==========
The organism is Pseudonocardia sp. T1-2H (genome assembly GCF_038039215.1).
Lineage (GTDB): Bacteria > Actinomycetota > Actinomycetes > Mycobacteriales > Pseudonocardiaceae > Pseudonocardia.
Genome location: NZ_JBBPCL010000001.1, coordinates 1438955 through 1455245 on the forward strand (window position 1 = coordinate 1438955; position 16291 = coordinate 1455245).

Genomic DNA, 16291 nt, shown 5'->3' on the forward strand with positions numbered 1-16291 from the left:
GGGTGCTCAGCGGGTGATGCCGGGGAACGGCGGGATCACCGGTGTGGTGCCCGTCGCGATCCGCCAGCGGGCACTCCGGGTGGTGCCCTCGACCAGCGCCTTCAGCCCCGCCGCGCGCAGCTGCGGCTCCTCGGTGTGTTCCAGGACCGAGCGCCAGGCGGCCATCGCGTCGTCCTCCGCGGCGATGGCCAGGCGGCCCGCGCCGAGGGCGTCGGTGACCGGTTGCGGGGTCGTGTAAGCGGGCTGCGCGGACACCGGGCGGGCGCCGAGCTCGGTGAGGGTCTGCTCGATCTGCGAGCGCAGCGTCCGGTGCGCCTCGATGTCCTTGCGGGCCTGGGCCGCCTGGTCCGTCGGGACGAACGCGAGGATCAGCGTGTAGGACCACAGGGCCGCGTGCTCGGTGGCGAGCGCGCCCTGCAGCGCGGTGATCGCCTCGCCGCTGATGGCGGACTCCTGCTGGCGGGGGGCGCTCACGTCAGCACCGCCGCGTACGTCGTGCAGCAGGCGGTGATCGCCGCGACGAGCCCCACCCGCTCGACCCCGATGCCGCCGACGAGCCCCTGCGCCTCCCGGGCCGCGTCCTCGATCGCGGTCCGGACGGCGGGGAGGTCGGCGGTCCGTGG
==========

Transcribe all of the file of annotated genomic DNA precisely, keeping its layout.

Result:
The organism is Pseudonocardia sp. T1-2H (genome assembly GCF_038039215.1).
Lineage (GTDB): Bacteria > Actinomycetota > Actinomycetes > Mycobacteriales > Pseudonocardiaceae > Pseudonocardia.
Genome location: NZ_JBBPCL010000001.1, coordinates 1438955 through 1455245 on the forward strand (window position 1 = coordinate 1438955; position 16291 = coordinate 1455245).

Genomic DNA, 16291 nt, shown 5'->3' on the forward strand with positions numbered 1-16291 from the left:
GGGTGCTCAGCGGGTGATGCCGGGGAACGGCGGGATCACCGGTGTGGTGCCCGTCGCGATCCGCCAGCGGGCACTCCGGGTGGTGCCCTCGACCAGCGCCTTCAGCCCCGCCGCGCGCAGCTGCGGCTCCTCGGTGTGTTCCAGGACCGAGCGCCAGGCGGCCATCGCGTCGTCCTCCGCGGCGATGGCCAGGCGGCCCGCGCCGAGGGCGTCGGTGACCGGTTGCGGGGTCGTGTAAGCGGGCTGCGCGGACACCGGGCGGGCGCCGAGCTCGGTGAGGGTCTGCTCGATCTGCGAGCGCAGCGTCCGGTGCGCCTCGATGTCCTTGCGGGCCTGGGCCGCCTGGTCCGTCGGGACGAACGCGAGGATCAGCGTGTAGGACCACAGGGCCGCGTGCTCGGTGGCGAGCGCGCCCTGCAGCGCGGTGATCGCCTCGCCGCTGATGGCGGACTCCTGCTGGCGGGGGGCGCTCACGTCAGCACCGCCGCGTACGTCGTGCAGCAGGCGGTGATCGCCGCGACGAGCCCCACCCGCTCGACCCCGATGCCGCCGACGAGCCCCTGCGCCTCCCGGGCCGCGTCCTCGATCGCGGTCCGGACGGCGGGGAGGTCGGCGGTCCGTGG